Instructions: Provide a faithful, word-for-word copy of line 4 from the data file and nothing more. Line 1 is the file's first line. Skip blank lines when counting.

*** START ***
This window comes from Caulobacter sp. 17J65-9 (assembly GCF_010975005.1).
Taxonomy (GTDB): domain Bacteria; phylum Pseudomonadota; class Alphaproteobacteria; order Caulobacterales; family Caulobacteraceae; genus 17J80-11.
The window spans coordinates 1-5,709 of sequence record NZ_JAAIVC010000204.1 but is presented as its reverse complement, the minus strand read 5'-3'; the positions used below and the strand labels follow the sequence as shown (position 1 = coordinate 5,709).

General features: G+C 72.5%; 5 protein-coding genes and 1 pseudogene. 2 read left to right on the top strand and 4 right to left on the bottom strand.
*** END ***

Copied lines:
General features: G+C 72.5%; 5 protein-coding genes and 1 pseudogene. 2 read left to right on the top strand and 4 right to left on the bottom strand.